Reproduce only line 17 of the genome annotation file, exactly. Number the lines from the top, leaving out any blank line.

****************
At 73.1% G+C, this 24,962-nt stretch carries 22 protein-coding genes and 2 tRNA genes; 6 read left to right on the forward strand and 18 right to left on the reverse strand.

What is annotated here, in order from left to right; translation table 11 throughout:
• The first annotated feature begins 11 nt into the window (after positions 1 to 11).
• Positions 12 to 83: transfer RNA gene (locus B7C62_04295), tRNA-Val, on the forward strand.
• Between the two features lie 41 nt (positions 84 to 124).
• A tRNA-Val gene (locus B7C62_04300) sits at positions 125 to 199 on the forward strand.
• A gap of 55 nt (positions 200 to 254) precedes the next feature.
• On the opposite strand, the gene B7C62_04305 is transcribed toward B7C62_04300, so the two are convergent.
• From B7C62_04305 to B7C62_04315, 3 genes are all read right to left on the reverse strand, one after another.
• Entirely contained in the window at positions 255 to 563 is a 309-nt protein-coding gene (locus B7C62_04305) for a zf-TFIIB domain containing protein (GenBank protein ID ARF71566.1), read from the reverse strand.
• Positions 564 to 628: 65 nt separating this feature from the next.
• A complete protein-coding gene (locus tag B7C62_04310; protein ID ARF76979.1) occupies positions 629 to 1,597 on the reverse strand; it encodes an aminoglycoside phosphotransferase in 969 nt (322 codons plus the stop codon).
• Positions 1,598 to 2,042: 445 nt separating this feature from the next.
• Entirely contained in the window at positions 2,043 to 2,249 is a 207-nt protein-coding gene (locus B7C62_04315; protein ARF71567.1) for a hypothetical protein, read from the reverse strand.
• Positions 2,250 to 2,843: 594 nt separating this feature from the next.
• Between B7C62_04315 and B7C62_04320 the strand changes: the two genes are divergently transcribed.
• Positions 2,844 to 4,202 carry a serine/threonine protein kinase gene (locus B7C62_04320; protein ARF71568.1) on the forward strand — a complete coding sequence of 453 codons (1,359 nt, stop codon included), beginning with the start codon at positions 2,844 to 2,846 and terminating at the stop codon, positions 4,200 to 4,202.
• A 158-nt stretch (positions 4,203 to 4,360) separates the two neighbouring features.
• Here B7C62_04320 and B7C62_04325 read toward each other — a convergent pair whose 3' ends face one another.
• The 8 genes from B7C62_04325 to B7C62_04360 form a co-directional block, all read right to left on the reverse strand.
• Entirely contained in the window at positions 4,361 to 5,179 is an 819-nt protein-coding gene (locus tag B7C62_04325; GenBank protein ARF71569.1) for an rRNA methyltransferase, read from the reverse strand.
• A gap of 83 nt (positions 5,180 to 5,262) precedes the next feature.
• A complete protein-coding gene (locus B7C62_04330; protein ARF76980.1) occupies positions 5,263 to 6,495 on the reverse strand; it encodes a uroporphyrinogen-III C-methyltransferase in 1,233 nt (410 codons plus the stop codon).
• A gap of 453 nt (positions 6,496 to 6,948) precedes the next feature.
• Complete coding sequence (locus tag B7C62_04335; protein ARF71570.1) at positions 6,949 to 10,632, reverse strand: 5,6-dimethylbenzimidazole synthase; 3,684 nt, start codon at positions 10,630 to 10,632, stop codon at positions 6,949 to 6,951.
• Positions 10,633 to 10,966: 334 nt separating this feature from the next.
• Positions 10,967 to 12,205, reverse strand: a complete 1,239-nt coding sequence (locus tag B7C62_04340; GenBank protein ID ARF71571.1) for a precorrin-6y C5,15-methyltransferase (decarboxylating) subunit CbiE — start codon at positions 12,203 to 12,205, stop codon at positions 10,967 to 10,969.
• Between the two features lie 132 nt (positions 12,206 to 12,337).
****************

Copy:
• Positions 2,844 to 4,202 carry a serine/threonine protein kinase gene (locus B7C62_04320; protein ARF71568.1) on the forward strand — a complete coding sequence of 453 codons (1,359 nt, stop codon included), beginning with the start codon at positions 2,844 to 2,846 and terminating at the stop codon, positions 4,200 to 4,202.